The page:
Review: Two Can Keep a Secret
Colleen Seisser feels the thrills and chills in this much anticipated Karen M. McManus YA mystery.
Two Can Keep a Secret is the follow-up for McManus’s uber-popular One of Us Is Lying, and though they are both killer mysteries (*see what I did there*), Two Can Keep a Secret is not a sequel. This is a stand-alone mystery, and just as good as One of Us is Lying. It centers on twins Ellery and Ezra who have just moved to the small Northeastern town of Echo Ridge. They are moving in with their grandmother because their wannabe starlet mother just checked into rehab.
Echo Ridge does not have the greatest of reputations. Ellery and Ezra’s aunt (their mother’s twin) disappeared when in high school, and recently, Lacey Kilduff, one of the most popular girls in school, was found dead in the town’s amusement park, Murderland. Ellery is a murder mystery fanatic, and even though she is having a hard time living with a grandmother she barely knows, she is geeking out over the recent unsolved murder and the possibility to learn more about her missing aunt.
The other main character in the novel is Malcolm, or Mal. Mal is Declan Kelly’s brother, and Declan is the prime suspect in Lacey’s murder. He was her boyfriend at the time (it’s always the boyfriend…), and he did not have a solid alibi for the night she was murdered. Mal and Ellery have a chance meeting at the beginning of the novel, when they both discover graffiti outside of a fundraiser for Lacey that promises more murders in Echo Lake.
Ellery and Mal develop a friendship that includes Mal’s best friend Mia and Ellery’s brother Ezra. The four become a team of investigators when the Homecoming Court is announced and threats of more murders continue, with the promise to target the Homecoming Court. When one of the other Homecoming Princesses goes missing, the whole town is thrown into upheaval as they try to find another missing girl.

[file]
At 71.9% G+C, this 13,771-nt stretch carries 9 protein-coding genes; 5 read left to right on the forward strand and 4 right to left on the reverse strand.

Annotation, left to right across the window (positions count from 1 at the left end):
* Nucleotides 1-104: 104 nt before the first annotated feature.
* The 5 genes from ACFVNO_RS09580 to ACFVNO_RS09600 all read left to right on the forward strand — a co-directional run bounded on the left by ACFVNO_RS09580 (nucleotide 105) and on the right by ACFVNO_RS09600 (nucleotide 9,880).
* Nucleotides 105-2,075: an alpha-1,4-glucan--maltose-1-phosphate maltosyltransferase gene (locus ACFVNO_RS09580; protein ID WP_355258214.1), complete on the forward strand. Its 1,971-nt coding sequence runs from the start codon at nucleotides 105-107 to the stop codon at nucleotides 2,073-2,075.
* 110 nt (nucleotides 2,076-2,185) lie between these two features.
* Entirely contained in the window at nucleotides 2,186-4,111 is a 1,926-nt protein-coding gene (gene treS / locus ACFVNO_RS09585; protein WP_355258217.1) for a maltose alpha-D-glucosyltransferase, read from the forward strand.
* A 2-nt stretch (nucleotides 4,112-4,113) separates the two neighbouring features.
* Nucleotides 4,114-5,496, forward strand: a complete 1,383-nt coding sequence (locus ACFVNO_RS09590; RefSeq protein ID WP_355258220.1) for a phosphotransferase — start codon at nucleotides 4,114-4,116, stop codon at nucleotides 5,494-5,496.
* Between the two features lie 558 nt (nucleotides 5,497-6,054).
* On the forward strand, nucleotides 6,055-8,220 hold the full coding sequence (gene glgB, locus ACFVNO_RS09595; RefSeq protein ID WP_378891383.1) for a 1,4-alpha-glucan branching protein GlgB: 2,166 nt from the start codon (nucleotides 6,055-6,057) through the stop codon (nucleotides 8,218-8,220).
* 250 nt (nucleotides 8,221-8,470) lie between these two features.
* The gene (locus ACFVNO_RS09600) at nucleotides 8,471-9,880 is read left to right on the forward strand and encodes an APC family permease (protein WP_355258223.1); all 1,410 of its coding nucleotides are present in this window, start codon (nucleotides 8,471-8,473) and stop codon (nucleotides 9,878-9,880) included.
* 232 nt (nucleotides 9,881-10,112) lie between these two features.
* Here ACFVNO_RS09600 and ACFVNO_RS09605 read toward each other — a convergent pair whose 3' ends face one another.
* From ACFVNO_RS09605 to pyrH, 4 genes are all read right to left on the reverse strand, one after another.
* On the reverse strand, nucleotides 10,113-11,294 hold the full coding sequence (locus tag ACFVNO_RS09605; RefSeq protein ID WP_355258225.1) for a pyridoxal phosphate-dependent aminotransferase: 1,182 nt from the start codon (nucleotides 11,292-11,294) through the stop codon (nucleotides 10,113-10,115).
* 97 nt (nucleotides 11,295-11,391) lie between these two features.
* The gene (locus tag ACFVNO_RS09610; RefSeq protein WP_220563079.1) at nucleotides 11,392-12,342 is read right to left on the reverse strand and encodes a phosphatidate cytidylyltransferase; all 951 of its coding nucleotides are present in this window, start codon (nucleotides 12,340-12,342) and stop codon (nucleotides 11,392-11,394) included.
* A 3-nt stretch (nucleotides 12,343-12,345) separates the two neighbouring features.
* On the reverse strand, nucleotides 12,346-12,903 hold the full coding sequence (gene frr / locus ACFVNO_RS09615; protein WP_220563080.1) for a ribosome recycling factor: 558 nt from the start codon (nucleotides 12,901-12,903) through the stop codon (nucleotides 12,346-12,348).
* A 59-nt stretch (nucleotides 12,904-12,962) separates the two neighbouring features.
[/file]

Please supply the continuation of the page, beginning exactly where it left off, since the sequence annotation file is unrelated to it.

Narrators Amoss and Heyborne are a perfect fit for this audiobook! Both embody their characters, as well as give life to the full cast of characters in this thrilling mystery. Amoss, who voices Ellery, has an ideal mystery voicing, as she gives Ellery a calm, cool demeanor while letting the listeners also know that Ellery’s mind and internal thoughts are racing a mile a minute. Amoss also voices Ellery with a clear, crisp narration that easily lands great quips, and somehow voices what I could clearly see in my head as eye rolls while she talked. Finally, the highlight of Amoss’s performance is in a later scene when she is called to play Ellery as sleepy and drowsy. Amoss takes care to draw out the space in between her words and her words are pronounced very slowly. A listener easily understands the toll it is taking on Ellery to try and stay awake.
Heyborne, who voices Mal, gives him a more subdued, angsty character voicing. What I think perhaps is one of Heyborne’s best qualities, however, is his range of character voicing and also his seemingly natural way of ratcheting up the intensity. Part of the way he accomplishes this intensity is this is that he does the creepy male character voicing very well. The best example of this in Two Can Keep a Secret is with Mal’s brother, Declan. Declan is a dark character for much of the book, and you can just feel it in the intense way he talks with his brother Mal, oftentimes gritting out his words. Heyborne also excels in his portrayal of the female cast. He shines as he voices a sad and very drunk Homecoming Princess illogically talking about her problems and a hysterical older sister making a confession about a forbidden love.
However, my highest recommendation for you to you to listen to this audiobook is so that you can experience the last line uttered in this production by Heyborne. I quite literally had goosebumps for at least five minutes after it was spoken and even now as I am typing, the words are coming back to haunt me–but in the best way possible!
Two Can Keep a Secret by Karen M. McManus, read by Sophie Amoss and Kirby Heyborne. 10 hours, 7 minutes. Listening Library, 2019.
Colleen Seisser is the Collection Services Manager at the Aurora Public Library in Aurora, IL. She is a current Board Member at Large on the YALSA Board of Directors and she also reviews audiobooks for Booklist Magazine. Colleen attributes ramping up her obsession with audiobooks from serving in various roles on YALSA’s Amazing Audiobooks for Young Adults Committee from 2012-15. She has been listening non-stop since then! When not listening, Colleen is either crafting, gardening, or jammin’ on her planner! Find her on Twitter @colleenTS81
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